The 2021 Partners in Science Workshop, hosted by the Rutgers University Center for Ocean Observing Leadership and Rutgers Cooperative Extension, was held via Zoom conference on January 28, 2021. The workshop also included a pre-workshop survey of participants, and was sponsored by the New Jersey Board of Public Utilities, with input from the New Jersey Department of Environmental Protection. Workshop logistics and moderation were supported by the Consensus Building Institute.
The survey and workshop aimed to gather community input to define the parameters required to quantify baseline ecological variability that will enable the evaluation of potential impacts from offshore wind development. This report details results from the pre-workshop survey, presentations from several workshop participants, and the multiple breakout sessions held during this half-day workshop. A summary of the main findings includes:
- The pace of offshore wind development is faster than the pace of fisheries science and it is critical that marine fisheries resources and fishing activity are considered during all phases of an offshore wind farm from pre-construction through operations and decommissioning.
- Baseline studies should begin at least 2-3 years prior to construction, with these efforts continuing via monitoring studies for at least 5 years post-construction, and less frequent sampling throughout the life of the wind farm.
- There was a clear consensus that any baseline and/or monitoring study should consider the entire system, from the dynamic oceanographic habitat up through the food web.
- There is a critical need for engaging the broader stakeholder community in developing techniques and survey design that would prevent disruption to existing survey methods once the wind farms are built; this could include instrumentation on the turbine platforms themselves, and/or new methods to fill any gaps within the wind farm areas.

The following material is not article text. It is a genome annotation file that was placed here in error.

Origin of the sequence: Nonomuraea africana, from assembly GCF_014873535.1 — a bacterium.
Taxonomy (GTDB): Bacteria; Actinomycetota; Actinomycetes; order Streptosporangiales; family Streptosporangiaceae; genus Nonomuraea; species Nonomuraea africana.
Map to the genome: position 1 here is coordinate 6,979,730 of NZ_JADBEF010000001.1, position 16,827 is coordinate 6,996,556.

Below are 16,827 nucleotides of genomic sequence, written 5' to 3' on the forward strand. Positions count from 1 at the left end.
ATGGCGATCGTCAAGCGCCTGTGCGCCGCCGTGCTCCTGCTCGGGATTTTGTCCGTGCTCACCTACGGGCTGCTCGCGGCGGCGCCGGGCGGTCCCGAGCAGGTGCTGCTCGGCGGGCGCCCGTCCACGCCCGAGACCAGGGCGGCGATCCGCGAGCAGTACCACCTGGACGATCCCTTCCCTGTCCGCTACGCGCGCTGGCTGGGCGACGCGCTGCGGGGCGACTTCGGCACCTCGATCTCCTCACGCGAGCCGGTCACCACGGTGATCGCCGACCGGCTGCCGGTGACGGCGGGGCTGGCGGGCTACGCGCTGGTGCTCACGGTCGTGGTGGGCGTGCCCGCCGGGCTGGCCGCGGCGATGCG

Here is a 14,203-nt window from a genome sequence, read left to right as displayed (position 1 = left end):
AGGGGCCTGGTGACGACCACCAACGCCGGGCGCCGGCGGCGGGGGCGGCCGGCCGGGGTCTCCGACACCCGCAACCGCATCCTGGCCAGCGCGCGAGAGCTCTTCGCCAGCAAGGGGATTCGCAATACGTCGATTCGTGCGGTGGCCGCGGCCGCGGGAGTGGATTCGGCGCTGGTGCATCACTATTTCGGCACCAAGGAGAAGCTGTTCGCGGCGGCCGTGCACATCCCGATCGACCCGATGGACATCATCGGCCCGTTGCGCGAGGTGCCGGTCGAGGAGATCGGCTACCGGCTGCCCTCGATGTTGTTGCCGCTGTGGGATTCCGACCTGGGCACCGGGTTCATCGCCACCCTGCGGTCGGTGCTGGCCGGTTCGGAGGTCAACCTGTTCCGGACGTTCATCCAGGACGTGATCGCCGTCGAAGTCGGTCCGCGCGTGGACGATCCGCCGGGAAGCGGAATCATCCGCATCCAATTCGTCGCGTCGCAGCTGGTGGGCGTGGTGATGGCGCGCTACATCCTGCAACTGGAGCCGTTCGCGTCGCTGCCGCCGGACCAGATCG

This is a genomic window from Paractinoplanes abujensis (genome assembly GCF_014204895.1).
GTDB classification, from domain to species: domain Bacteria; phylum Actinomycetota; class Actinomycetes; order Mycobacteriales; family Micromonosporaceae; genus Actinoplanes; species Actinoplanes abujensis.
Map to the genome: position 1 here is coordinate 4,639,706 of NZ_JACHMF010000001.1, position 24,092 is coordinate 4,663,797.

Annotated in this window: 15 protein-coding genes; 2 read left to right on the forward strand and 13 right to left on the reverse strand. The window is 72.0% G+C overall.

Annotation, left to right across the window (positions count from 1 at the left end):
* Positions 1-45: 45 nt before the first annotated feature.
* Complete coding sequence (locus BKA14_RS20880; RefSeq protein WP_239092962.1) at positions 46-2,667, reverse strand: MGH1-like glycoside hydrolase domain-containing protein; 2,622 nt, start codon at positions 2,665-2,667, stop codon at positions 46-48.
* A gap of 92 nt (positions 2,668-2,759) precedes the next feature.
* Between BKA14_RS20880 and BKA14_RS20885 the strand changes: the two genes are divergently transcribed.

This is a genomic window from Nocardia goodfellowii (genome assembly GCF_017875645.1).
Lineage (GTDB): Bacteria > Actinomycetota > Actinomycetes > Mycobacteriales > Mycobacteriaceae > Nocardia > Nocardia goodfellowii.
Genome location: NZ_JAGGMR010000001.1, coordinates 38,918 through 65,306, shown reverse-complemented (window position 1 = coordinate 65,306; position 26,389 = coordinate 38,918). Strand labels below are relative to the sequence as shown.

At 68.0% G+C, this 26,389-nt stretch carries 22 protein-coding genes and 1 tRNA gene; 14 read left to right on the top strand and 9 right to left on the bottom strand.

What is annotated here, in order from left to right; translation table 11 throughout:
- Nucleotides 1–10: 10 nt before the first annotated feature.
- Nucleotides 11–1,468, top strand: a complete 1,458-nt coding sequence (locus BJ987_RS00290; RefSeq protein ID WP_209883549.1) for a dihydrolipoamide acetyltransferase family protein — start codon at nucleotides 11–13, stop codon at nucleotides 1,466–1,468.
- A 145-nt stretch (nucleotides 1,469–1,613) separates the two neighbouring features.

- Studies should be designed and implemented through collaboration with all expert areas, including industry, academia, and state and federal government agencies; regional efforts should be made to coordinate, integrate, and consolidate existing and new data.
- The variability of the ocean makes it difficult to identify clear control areas for studies, particularly around physical and chemical variables; gradient design may be more appropriate.
- Ocean currents and other ocean variables related to the mixing of seasonal stratification (cold pool processes) are important and should be measured throughout the water column.
- Fisheries surveys should be hypothesis-driven, address gaps in existing research, and prioritize species within each study based on site-specific vulnerability.
- Spatial and temporal variability will impact fisheries vulnerability and risks, and the regional scope of development will require coordination in activities between sites.
- There should be a focus on monitoring specific marine mammals and other high conservation species; regional approaches for migratory species should cover night and day and inform knowledge gaps in species life stages.
- Use of and participation in community science sampling should be expanded.
- Cross-cutting each of these priorities was an emphasis placed on baseline and monitoring design that incorporated ecosystem approaches (described below) in a way that leveraged the power of partnerships